The fruit of humility is love

17th Sunday after Pentecost

Mark 9:30-37

The Rev. Fr. Leonard Oakes


Last Night’s September to remember Annual Fundraising dinner dance must have been the most entertaining night we’ve ever had. Everyone had fun and everyone went home satisfied.

The highlight of the night was the dance competition where a pair of best dancers will be awarded the first and only prize in the swing and cha-cha dance competition.

A couple of pairs took the stage and displayed their very best before the judges and the crowd. One of the pairs partner jumped into the lap of her partner and gestured a flying position which raised the crowd to their feet and shouted, “Bravo, Bravo!!”

Then out of nowhere, came a very familiar pair, Fr. Jureck Fernandez and Lito Parangan who displayed their manly position trying their best to display their winning performance amidst their stiff muscles. They even displayed a snobbish facial expression just to convince the judges.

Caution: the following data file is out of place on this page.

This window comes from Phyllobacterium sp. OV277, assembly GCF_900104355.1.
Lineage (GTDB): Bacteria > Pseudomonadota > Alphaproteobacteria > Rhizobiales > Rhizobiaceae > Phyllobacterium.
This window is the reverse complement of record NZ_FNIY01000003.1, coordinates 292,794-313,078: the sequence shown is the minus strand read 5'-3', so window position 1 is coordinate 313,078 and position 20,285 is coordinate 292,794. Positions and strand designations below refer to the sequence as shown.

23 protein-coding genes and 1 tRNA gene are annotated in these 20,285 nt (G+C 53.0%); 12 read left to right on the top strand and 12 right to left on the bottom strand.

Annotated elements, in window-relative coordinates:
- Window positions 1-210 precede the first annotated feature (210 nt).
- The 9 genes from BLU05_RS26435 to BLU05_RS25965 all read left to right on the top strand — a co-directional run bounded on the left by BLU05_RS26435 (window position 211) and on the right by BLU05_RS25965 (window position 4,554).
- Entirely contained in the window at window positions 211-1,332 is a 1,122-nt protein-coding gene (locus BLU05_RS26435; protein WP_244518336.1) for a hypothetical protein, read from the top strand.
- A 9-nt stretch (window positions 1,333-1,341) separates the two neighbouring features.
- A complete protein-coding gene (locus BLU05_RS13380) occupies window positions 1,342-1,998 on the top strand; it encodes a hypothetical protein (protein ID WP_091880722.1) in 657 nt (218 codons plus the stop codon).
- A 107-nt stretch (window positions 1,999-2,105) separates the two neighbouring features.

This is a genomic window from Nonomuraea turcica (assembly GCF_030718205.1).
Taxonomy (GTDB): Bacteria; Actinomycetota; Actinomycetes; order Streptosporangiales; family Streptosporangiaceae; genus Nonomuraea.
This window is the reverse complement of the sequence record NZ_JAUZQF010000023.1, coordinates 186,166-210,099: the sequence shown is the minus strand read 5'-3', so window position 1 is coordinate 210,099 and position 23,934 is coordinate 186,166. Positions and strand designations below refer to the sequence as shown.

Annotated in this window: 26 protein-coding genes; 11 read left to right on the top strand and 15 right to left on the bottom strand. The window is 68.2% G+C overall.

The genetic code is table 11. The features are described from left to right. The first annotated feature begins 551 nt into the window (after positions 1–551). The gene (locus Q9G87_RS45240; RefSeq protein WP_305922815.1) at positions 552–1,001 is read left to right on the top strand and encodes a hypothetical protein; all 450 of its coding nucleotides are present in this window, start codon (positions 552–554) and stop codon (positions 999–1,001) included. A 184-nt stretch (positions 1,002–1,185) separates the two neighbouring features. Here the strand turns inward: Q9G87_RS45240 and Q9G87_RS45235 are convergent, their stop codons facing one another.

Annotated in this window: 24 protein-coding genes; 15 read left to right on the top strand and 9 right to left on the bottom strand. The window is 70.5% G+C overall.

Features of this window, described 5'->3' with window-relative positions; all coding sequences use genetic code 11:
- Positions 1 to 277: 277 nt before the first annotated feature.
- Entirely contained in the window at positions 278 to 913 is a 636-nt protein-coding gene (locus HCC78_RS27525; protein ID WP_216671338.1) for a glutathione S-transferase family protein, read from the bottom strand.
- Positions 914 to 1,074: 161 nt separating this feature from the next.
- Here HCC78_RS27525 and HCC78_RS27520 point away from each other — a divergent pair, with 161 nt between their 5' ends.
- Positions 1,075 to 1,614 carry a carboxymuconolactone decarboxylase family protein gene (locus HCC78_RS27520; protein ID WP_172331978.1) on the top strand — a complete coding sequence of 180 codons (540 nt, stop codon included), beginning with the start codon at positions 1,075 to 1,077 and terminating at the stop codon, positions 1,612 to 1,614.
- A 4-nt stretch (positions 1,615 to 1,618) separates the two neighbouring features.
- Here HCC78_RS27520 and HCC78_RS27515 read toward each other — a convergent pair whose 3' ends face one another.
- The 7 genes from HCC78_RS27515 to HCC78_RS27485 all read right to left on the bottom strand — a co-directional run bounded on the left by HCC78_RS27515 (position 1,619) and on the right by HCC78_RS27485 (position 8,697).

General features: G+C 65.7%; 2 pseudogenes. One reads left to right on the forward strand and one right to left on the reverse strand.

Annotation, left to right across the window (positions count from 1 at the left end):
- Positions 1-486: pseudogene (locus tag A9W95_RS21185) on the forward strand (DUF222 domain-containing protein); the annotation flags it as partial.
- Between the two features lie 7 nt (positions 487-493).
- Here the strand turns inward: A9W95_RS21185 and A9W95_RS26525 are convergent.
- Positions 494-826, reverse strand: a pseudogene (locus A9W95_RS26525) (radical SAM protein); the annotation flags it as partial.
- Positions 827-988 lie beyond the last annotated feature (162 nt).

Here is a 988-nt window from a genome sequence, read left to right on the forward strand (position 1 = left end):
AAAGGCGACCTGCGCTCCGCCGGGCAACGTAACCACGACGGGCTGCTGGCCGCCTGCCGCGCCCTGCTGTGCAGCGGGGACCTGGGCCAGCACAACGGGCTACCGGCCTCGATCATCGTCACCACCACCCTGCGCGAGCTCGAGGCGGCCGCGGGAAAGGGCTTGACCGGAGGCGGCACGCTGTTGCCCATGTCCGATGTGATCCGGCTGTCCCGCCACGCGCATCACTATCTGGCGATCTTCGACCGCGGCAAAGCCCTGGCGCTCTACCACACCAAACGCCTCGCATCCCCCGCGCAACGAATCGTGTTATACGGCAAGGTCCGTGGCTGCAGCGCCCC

After the dance, the three pairs were anxious about the result, all the more with Fr. Jureck and Lito (who were holding hands with a fervent prayer that they will win). After so much deep breathing exercises, the judges awarded the first prize to the pair whose partner jumped and gestured the flying position.

I overheard Fr. Jureck and Lito arguing with the judges still trying to convince them that they were the best. I approached them and asked, “What are you arguing about?” Unwilling to disclose their concealed feelings, I told them, “Had one of you jumped into the other’s lap and gestured your snobbish position, you would have won the prize.” They sadly said, “We’ll do next time.”

I was glad I didn’t get tempted with Deacon Jon Owens’s invitation to dance. We could have gotten all the judges votes. Please don’t wonder what dance position we could have displayed.

In today’s Gospel, the disciples were arguing about who is the greatest among them. Each must have boast to the other about his accomplishments.